My research focuses on two main aspects: plant community assembly and interspecific plant trait relationships.
Within the first research topic I study assembly rules in plant communities using null models, i.e. randomizing community matrices to compare observed and expected metrics that capture community structure. For this purpose I use vegetational data from a wide range of sources, including vegetational databases. Trait data of the occurring plant species are also considered to tackle the question what functional processes drive observed patterns in community structure.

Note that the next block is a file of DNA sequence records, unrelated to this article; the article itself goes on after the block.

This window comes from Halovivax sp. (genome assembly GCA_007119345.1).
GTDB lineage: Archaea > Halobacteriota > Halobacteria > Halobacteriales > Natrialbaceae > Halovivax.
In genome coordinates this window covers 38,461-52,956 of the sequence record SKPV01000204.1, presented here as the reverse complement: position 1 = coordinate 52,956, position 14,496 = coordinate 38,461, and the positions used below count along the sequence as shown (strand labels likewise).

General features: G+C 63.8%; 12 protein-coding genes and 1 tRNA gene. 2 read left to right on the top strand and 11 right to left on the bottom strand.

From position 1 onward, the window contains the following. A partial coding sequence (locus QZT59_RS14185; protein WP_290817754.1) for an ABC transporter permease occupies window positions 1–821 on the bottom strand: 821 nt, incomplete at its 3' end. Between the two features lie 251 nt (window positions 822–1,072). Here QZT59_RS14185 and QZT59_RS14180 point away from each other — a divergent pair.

The second topic mainly includes research on the correlation between the mycorrhizal status of plant species with other biological and ecological plant traits. Basically we are interested in the question how plants that host mycorrhizal fungi are different from plants that do not, and if these plants benefit from the mycorrhizal symbiosis with regard to their ecological amplitude.
As a continuation of my PhD thesis I am also still involved in research on the relationships between traits concerning reproductive and floral biology that are connected to plants mating systems.
While I am neither a statistician nor a computer scientist by education, I have a broad interest in the application of advanced statistical methods to ecological data, programming in R, and the storage of biological and ecological data in data bases.